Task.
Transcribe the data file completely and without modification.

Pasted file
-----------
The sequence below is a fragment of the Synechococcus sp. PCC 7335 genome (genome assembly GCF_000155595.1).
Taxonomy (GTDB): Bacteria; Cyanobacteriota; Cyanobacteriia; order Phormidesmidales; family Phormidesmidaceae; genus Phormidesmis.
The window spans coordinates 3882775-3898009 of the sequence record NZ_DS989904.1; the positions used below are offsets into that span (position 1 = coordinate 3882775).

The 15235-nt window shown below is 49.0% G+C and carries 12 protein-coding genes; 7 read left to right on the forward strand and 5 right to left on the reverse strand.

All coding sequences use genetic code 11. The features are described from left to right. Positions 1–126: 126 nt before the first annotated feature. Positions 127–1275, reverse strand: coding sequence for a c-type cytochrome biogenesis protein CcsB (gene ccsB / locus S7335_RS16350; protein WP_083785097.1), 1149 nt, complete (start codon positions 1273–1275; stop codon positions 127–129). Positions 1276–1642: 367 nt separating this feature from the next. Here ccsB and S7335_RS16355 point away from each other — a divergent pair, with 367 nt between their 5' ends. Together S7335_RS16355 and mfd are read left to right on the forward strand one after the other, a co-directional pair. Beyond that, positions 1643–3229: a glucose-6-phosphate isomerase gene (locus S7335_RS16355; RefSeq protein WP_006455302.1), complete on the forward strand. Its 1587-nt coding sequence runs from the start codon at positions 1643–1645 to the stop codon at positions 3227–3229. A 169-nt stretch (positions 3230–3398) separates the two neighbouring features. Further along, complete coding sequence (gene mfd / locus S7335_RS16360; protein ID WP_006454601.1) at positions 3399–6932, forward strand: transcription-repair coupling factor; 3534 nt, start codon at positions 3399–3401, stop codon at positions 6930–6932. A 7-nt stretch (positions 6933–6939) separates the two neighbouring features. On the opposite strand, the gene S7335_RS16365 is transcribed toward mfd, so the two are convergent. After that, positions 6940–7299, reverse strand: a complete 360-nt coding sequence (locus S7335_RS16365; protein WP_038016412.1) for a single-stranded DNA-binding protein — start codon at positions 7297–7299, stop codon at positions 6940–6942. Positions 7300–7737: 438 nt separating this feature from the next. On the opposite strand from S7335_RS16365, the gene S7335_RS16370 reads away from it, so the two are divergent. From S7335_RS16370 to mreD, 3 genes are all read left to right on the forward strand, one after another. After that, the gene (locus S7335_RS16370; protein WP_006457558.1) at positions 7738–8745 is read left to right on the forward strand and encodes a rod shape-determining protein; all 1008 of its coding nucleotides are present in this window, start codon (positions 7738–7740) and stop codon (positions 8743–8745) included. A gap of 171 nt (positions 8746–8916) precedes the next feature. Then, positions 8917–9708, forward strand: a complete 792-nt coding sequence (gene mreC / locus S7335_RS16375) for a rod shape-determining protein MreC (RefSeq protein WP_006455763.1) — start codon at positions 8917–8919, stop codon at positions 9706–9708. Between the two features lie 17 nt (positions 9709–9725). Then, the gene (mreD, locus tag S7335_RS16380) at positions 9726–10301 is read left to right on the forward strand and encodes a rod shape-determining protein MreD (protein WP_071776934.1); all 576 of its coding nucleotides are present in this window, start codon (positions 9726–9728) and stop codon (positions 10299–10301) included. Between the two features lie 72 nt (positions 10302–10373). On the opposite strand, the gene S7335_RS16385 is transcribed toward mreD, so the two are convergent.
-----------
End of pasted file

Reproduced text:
The sequence below is a fragment of the Synechococcus sp. PCC 7335 genome (genome assembly GCF_000155595.1).
Taxonomy (GTDB): Bacteria; Cyanobacteriota; Cyanobacteriia; order Phormidesmidales; family Phormidesmidaceae; genus Phormidesmis.
The window spans coordinates 3882775-3898009 of the sequence record NZ_DS989904.1; the positions used below are offsets into that span (position 1 = coordinate 3882775).

The 15235-nt window shown below is 49.0% G+C and carries 12 protein-coding genes; 7 read left to right on the forward strand and 5 right to left on the reverse strand.

All coding sequences use genetic code 11. The features are described from left to right. Positions 1–126: 126 nt before the first annotated feature. Positions 127–1275, reverse strand: coding sequence for a c-type cytochrome biogenesis protein CcsB (gene ccsB / locus S7335_RS16350; protein WP_083785097.1), 1149 nt, complete (start codon positions 1273–1275; stop codon positions 127–129). Positions 1276–1642: 367 nt separating this feature from the next. Here ccsB and S7335_RS16355 point away from each other — a divergent pair, with 367 nt between their 5' ends. Together S7335_RS16355 and mfd are read left to right on the forward strand one after the other, a co-directional pair. Beyond that, positions 1643–3229: a glucose-6-phosphate isomerase gene (locus S7335_RS16355; RefSeq protein WP_006455302.1), complete on the forward strand. Its 1587-nt coding sequence runs from the start codon at positions 1643–1645 to the stop codon at positions 3227–3229. A 169-nt stretch (positions 3230–3398) separates the two neighbouring features. Further along, complete coding sequence (gene mfd / locus S7335_RS16360; protein ID WP_006454601.1) at positions 3399–6932, forward strand: transcription-repair coupling factor; 3534 nt, start codon at positions 3399–3401, stop codon at positions 6930–6932. A 7-nt stretch (positions 6933–6939) separates the two neighbouring features. On the opposite strand, the gene S7335_RS16365 is transcribed toward mfd, so the two are convergent. After that, positions 6940–7299, reverse strand: a complete 360-nt coding sequence (locus S7335_RS16365; protein WP_038016412.1) for a single-stranded DNA-binding protein — start codon at positions 7297–7299, stop codon at positions 6940–6942. Positions 7300–7737: 438 nt separating this feature from the next. On the opposite strand from S7335_RS16365, the gene S7335_RS16370 reads away from it, so the two are divergent. From S7335_RS16370 to mreD, 3 genes are all read left to right on the forward strand, one after another. After that, the gene (locus S7335_RS16370; protein WP_006457558.1) at positions 7738–8745 is read left to right on the forward strand and encodes a rod shape-determining protein; all 1008 of its coding nucleotides are present in this window, start codon (positions 7738–7740) and stop codon (positions 8743–8745) included. A gap of 171 nt (positions 8746–8916) precedes the next feature. Then, positions 8917–9708, forward strand: a complete 792-nt coding sequence (gene mreC / locus S7335_RS16375) for a rod shape-determining protein MreC (RefSeq protein WP_006455763.1) — start codon at positions 8917–8919, stop codon at positions 9706–9708. Between the two features lie 17 nt (positions 9709–9725). Then, the gene (mreD, locus tag S7335_RS16380) at positions 9726–10301 is read left to right on the forward strand and encodes a rod shape-determining protein MreD (protein WP_071776934.1); all 576 of its coding nucleotides are present in this window, start codon (positions 9726–9728) and stop codon (positions 10299–10301) included. Between the two features lie 72 nt (positions 10302–10373). On the opposite strand, the gene S7335_RS16385 is transcribed toward mreD, so the two are convergent.